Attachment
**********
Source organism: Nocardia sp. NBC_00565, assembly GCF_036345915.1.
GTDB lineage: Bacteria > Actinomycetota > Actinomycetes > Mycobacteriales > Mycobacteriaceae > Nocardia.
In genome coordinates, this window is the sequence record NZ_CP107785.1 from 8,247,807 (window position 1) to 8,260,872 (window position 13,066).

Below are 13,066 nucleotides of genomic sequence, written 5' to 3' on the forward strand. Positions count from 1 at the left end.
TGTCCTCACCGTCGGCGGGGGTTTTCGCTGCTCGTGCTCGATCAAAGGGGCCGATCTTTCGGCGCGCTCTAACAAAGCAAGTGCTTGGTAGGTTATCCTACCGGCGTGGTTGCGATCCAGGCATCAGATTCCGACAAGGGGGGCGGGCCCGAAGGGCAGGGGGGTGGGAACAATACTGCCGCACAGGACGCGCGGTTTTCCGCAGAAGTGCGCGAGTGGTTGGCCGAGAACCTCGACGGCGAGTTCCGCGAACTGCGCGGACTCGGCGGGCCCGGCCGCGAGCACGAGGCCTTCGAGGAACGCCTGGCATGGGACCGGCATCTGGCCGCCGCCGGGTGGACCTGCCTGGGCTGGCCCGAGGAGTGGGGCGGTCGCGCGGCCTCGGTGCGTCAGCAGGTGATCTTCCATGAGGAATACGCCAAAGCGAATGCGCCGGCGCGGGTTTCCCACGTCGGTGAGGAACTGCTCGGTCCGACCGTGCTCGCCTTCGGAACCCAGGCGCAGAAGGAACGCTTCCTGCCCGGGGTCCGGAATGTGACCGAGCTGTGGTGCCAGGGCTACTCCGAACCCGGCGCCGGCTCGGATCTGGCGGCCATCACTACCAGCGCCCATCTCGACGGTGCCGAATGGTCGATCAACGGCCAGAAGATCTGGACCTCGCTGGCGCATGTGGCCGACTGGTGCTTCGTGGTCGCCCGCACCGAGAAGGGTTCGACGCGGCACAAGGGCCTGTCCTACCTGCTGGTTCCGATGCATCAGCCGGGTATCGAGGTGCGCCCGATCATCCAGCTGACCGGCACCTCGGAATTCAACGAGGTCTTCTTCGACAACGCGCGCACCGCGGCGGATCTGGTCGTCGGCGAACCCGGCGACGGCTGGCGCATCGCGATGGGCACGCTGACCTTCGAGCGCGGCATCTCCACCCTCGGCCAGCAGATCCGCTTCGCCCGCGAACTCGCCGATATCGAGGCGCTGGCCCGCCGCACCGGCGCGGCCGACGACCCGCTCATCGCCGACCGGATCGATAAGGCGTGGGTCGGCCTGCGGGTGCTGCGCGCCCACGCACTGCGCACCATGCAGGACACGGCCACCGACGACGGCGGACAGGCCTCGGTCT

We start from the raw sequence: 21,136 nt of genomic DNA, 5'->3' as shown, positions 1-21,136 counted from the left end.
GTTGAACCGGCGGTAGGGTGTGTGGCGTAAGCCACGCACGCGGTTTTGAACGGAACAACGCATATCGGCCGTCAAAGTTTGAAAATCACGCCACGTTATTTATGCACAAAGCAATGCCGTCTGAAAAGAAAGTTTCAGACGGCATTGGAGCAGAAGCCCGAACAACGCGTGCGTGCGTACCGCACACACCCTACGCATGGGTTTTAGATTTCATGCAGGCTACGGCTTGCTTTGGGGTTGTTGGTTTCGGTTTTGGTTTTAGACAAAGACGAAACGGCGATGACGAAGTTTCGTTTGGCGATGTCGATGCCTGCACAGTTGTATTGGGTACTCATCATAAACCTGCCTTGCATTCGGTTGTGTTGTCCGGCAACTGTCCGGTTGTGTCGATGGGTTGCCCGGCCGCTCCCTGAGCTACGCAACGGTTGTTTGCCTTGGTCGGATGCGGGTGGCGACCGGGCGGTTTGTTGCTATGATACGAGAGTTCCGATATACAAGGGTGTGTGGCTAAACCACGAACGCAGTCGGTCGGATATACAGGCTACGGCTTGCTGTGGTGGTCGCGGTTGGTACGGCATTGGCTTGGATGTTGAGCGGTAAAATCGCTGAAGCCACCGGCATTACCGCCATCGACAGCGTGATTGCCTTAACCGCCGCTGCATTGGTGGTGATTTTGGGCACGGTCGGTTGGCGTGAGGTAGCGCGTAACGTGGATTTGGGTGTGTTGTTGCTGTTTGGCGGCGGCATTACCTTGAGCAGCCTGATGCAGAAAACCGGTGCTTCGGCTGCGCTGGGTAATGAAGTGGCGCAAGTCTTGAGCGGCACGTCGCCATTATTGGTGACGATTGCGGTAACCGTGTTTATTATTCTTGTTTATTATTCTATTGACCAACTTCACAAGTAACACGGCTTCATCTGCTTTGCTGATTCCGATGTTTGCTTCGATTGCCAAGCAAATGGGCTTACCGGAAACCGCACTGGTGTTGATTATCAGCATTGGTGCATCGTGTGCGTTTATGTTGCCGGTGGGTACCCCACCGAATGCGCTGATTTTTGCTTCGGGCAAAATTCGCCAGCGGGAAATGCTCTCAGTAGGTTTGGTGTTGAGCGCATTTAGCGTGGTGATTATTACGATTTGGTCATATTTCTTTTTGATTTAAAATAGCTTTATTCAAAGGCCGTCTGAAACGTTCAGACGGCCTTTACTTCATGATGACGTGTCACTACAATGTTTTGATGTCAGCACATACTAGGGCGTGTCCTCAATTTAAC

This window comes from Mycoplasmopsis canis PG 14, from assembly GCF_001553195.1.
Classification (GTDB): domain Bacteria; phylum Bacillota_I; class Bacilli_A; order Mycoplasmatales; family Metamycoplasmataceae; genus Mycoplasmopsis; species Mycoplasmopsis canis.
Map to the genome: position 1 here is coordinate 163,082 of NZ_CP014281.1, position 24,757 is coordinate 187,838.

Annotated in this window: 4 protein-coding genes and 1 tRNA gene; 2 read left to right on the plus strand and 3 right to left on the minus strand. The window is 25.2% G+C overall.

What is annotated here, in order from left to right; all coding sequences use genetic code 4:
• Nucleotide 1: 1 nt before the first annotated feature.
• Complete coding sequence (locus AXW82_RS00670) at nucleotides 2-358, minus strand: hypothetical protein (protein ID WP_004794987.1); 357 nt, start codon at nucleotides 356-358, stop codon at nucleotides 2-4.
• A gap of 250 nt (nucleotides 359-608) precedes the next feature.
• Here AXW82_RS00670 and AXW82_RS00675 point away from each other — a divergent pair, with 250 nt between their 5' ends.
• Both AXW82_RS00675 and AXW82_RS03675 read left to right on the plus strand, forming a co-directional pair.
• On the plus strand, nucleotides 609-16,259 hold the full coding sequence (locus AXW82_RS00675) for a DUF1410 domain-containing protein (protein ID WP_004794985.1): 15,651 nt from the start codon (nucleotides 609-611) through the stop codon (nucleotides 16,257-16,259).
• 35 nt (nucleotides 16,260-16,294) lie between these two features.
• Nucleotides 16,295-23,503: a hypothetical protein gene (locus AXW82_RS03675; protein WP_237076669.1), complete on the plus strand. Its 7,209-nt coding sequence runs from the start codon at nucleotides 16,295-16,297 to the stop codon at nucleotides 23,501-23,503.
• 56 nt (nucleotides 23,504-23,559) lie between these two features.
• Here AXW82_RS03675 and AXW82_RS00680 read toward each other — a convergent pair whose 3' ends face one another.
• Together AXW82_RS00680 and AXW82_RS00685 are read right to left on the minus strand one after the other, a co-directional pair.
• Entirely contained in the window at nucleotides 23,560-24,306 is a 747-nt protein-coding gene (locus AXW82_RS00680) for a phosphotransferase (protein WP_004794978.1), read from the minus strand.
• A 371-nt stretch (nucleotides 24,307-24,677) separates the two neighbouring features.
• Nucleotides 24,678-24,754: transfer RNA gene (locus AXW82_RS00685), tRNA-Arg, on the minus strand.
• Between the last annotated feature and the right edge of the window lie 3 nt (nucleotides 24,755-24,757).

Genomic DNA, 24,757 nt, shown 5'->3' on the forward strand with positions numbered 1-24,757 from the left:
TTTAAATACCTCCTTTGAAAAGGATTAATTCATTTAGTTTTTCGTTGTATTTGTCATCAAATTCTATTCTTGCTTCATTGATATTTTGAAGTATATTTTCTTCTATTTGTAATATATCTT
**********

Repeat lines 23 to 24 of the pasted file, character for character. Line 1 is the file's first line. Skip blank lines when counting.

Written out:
• Together AXW82_RS00680 and AXW82_RS00685 are read right to left on the minus strand one after the other, a co-directional pair.
• Entirely contained in the window at nucleotides 23,560-24,306 is a 747-nt protein-coding gene (locus AXW82_RS00680) for a phosphotransferase (protein WP_004794978.1), read from the minus strand.